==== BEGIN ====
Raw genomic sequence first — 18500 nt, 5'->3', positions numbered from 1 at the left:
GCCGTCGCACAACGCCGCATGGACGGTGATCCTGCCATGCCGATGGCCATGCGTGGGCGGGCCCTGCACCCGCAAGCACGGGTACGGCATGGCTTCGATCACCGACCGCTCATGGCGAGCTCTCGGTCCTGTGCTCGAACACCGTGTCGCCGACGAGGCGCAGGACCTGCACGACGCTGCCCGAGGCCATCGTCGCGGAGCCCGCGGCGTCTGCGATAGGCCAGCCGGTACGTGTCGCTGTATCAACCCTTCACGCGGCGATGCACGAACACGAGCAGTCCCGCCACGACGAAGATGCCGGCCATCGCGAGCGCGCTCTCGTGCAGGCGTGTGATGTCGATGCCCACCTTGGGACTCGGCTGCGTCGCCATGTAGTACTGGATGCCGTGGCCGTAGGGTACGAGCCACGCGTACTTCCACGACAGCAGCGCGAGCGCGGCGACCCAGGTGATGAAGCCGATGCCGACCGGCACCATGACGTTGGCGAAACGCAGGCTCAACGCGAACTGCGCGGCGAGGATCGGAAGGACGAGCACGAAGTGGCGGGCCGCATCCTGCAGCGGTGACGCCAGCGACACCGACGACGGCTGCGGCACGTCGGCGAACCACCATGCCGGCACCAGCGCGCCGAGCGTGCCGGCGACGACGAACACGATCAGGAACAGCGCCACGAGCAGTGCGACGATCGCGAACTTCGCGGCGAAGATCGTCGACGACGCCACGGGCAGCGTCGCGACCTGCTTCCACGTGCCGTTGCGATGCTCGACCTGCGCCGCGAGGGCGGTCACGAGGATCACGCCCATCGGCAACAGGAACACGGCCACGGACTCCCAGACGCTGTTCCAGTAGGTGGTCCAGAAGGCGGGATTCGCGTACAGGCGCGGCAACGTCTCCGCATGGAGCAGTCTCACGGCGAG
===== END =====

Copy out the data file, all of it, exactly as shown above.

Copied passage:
Raw genomic sequence first — 18500 nt, 5'->3', positions numbered from 1 at the left:
GCCGTCGCACAACGCCGCATGGACGGTGATCCTGCCATGCCGATGGCCATGCGTGGGCGGGCCCTGCACCCGCAAGCACGGGTACGGCATGGCTTCGATCACCGACCGCTCATGGCGAGCTCTCGGTCCTGTGCTCGAACACCGTGTCGCCGACGAGGCGCAGGACCTGCACGACGCTGCCCGAGGCCATCGTCGCGGAGCCCGCGGCGTCTGCGATAGGCCAGCCGGTACGTGTCGCTGTATCAACCCTTCACGCGGCGATGCACGAACACGAGCAGTCCCGCCACGACGAAGATGCCGGCCATCGCGAGCGCGCTCTCGTGCAGGCGTGTGATGTCGATGCCCACCTTGGGACTCGGCTGCGTCGCCATGTAGTACTGGATGCCGTGGCCGTAGGGTACGAGCCACGCGTACTTCCACGACAGCAGCGCGAGCGCGGCGACCCAGGTGATGAAGCCGATGCCGACCGGCACCATGACGTTGGCGAAACGCAGGCTCAACGCGAACTGCGCGGCGAGGATCGGAAGGACGAGCACGAAGTGGCGGGCCGCATCCTGCAGCGGTGACGCCAGCGACACCGACGACGGCTGCGGCACGTCGGCGAACCACCATGCCGGCACCAGCGCGCCGAGCGTGCCGGCGACGACGAACACGATCAGGAACAGCGCCACGAGCAGTGCGACGATCGCGAACTTCGCGGCGAAGATCGTCGACGACGCCACGGGCAGCGTCGCGACCTGCTTCCACGTGCCGTTGCGATGCTCGACCTGCGCCGCGAGGGCGGTCACGAGGATCACGCCCATCGGCAACAGGAACACGGCCACGGACTCCCAGACGCTGTTCCAGTAGGTGGTCCAGAAGGCGGGATTCGCGTACAGGCGCGGCAACGTCTCCGCATGGAGCAGTCTCACGGCGAG